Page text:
When a 5.7 magnitude earthquake struck the Wasatch Front in 2020, the Liberty Wells neighborhood in Salt Lake City was shaken hard. Many of the charming homes and historic buildings bore the brunt of the quake, resulting in cracked foundations, fallen bricks and expensive repairs. Among the damaged structures was the historic Wells Ward Latter-day Saint chapel built in 1926.
Stake President Nathaniel Carson, a regional church leader, couldn’t believe the destruction in front of his eyes when he saw the chapel after the earthquake.
“There were bricks and other rubble in the parking lot and on the sidewalk that had fallen off the building,” said Carson. ”When I went inside, there was plaster all over the floor from where it had cracked and fallen.”
The earthquake damage to the chapel’s architecture rendered it unsafe for Wells Ward members to congregate in, forcing The Church of Jesus Christ of Latter-day Saints to close the doors and fence off the 1990 South and 500 East property to keep passersby safe from potential hazards like falling bricks.
“You could see there was extensive damage,” said Carson, “and it’s kind of heartbreaking.”
On Saturday afternoon, a few dozen people, Latter-day Saints and others, gathered to say their goodbyes to the Wells Ward building that community members helped finance and build nearly a century ago.
After 18 months of inspections, the Utah-based faith decided it was time to put the Wells Ward property up for sale. Emotions ran high as Stake President Carson and longtime Wells Ward member Tricia Tate fought back tears when speaking to the crowd about the memories made throughout the chapel’s 95-year history.
“It [Wells Ward] has a feeling that’s different than modern-built meetinghouses,” he said, “because the people of this neighborhood paid for it and built it. I think you can feel that when you’re in the building.”
A fight for survival
Community members and Latter-day Saints alike are concerned about the future of the historic structure. The idea of placing the property in the hands of a developer to demolish is the worst-case scenario for some.
“Not only is it unique architecturally and beautiful, but it’s helped a lot of people. It helped the community in general, not just the members of the church, through the Second World War, through the Great Depression and other times,” said Carson. “I think the last thing any of us would like to see is a developer tear it down and put condominiums here.”
To those who attended the farewell, the Wells Ward building is more than just a church meetinghouse. The property holds communal and spiritual significance.
“It’s a literal embodiment of generations of activity, of human life, of pride, of civic organization and of civic devotion and faith, said David Amott, executive director of Preservation Utah, a statewide nonprofit that advocates for historic preservation. “All of that is embodied in this building in a very real and tangible way.”
The Wells Ward was described as a community hub, where everyone could assemble to watch a film during World War II or learn how to square dance.
Amott doesn’t want the Wells Ward to leave the community. Instead, he would like to see Salt Lake City or a private investor committed to restoring the building back to its original glory.
Amott isn’t alone in his wish. Salt Lake City Council member Darin Mano wanted the city to buy the building and transform the space into a city library. However, after many talks with the Salt Lake City mayor’s office and library officials, it doesn’t seem like the idea will become a reality.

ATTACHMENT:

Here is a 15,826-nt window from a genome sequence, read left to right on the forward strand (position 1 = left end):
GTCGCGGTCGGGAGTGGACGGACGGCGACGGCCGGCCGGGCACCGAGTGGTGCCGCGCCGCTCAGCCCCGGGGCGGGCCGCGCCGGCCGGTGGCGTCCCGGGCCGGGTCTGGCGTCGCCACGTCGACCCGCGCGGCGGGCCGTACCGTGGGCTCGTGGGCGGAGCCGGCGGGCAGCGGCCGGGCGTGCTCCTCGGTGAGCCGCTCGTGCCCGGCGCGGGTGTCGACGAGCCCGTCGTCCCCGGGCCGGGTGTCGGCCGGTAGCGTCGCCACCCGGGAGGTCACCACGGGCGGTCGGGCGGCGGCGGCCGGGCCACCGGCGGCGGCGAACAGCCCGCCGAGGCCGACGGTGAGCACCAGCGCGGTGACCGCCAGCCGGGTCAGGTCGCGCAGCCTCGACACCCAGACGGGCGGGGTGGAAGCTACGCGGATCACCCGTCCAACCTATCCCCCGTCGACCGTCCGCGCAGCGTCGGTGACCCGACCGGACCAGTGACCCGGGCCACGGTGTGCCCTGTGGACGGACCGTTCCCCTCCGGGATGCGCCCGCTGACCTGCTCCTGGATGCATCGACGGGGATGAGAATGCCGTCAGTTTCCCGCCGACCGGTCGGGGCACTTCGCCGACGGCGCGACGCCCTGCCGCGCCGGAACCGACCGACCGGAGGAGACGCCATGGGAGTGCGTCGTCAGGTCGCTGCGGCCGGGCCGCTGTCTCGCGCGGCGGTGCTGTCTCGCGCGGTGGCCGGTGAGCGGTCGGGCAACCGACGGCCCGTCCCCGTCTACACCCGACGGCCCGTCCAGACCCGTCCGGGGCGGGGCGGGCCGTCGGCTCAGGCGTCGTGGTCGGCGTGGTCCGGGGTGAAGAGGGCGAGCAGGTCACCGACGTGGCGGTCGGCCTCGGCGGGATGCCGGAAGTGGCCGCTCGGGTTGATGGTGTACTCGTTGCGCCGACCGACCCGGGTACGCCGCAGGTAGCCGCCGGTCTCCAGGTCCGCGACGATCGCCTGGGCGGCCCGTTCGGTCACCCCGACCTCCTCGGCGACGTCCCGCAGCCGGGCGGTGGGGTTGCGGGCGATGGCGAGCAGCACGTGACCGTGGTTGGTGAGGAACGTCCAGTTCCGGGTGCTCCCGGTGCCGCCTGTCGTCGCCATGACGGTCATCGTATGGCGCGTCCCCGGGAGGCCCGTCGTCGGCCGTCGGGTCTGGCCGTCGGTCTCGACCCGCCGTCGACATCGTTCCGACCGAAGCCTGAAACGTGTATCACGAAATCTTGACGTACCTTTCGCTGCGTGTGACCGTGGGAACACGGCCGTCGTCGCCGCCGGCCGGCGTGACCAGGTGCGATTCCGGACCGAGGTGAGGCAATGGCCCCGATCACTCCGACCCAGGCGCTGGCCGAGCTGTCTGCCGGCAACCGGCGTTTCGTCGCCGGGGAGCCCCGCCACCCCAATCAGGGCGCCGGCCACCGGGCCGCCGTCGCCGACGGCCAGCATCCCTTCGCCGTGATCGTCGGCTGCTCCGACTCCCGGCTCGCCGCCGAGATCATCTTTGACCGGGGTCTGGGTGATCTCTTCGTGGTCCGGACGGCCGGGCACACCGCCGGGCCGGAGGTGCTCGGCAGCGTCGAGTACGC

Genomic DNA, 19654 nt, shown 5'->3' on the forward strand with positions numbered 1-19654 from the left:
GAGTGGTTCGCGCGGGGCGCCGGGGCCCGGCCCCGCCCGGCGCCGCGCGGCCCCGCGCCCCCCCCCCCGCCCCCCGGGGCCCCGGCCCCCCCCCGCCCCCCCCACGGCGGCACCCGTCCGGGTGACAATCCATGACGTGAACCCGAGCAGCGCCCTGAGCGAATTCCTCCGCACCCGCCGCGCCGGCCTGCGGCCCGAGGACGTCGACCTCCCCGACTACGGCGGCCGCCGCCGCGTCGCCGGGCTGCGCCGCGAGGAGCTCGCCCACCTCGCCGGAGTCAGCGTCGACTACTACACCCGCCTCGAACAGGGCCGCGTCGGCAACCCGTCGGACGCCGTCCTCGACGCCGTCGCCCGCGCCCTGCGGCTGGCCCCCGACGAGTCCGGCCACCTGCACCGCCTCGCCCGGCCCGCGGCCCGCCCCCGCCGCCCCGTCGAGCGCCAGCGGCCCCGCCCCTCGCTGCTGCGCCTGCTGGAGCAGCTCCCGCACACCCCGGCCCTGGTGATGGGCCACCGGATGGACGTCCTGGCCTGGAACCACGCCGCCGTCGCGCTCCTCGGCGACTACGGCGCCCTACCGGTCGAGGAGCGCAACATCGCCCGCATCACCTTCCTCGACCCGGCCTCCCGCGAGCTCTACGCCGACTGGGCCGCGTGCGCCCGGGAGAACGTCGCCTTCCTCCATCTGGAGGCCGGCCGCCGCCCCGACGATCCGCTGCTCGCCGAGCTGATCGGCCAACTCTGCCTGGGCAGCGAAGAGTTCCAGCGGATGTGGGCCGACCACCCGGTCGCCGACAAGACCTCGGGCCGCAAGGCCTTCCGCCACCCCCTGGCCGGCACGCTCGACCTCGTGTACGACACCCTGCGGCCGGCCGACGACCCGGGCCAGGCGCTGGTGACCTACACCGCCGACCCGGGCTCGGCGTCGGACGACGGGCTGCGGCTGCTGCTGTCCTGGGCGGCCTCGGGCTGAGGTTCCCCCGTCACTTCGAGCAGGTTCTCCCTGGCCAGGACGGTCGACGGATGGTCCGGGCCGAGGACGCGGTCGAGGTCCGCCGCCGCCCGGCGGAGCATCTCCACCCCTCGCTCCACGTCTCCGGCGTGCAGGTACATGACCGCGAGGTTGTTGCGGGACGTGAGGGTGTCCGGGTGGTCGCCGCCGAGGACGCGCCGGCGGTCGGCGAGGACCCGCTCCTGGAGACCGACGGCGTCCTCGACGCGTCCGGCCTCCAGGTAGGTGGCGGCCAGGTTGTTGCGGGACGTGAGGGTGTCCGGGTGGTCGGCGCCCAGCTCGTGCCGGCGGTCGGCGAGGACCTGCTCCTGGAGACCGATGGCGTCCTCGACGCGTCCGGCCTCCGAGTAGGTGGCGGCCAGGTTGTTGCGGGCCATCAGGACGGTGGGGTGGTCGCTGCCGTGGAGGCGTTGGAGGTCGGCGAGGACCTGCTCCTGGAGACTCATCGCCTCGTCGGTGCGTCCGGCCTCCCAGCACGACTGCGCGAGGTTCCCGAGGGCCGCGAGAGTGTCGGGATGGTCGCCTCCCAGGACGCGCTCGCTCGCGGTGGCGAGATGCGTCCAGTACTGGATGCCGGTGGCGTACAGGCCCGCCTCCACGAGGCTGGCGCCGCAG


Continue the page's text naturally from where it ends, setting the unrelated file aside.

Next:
“I don’t think that there’s a currently viable city use for the building,” said Mano. “There are still some other things that I’m still in conversation with, but none of them are very hopeful at this point, unfortunately.”
The cost to restore and retrofit the Wells Ward to meet safety standards would require millions of dollars, Mano predicted. Taxpayers would have to help foot the bill if the city decided to buy the building from the church, or any historical building, for that matter.
“A discussion that we as the council need to have with the community is: What role does Salt Lake City want us as a government to have in preserving old buildings because it’s a tax burden and it would require, you know, a lot of tax money?” explained Mano. “But if that’s something that the community wants, maybe we start bonding to start to restore these old buildings and use them for community uses.”
‘Really breaks my heart’
Amott believes the church sale will mostly likely result in the demolition of the Wells Ward.
“My understanding is the LDS Church wants to set a clause that it will be demolished,” said Amott, trying to hold back tears, “which really breaks my heart.”
Church officials haven’t confirmed if that’s the case. According to Emily Utt, a historic sites curator for the Church History Department, church leadership is still deciding the best way to sell the property.
“Our real estate team is working really hard trying to figure out all of the complexities of trying to sell a building like this that has made great damage,” said Utt. “We don’t really know what will happen yet.”
While the future of the Wells Ward meetinghouse remains up in the air, Amott won’t stop fighting to keep the building upright for another 95 years.
“One thing that Preservation Utah does well is connect people to buildings or connect people to other people that help save buildings,” said Amott. “We’re going to work hard to find the private investor to hopefully convince the church that this building be sold to an investor who will repair it, and perhaps could use it as an event center or some sort of gathering space.”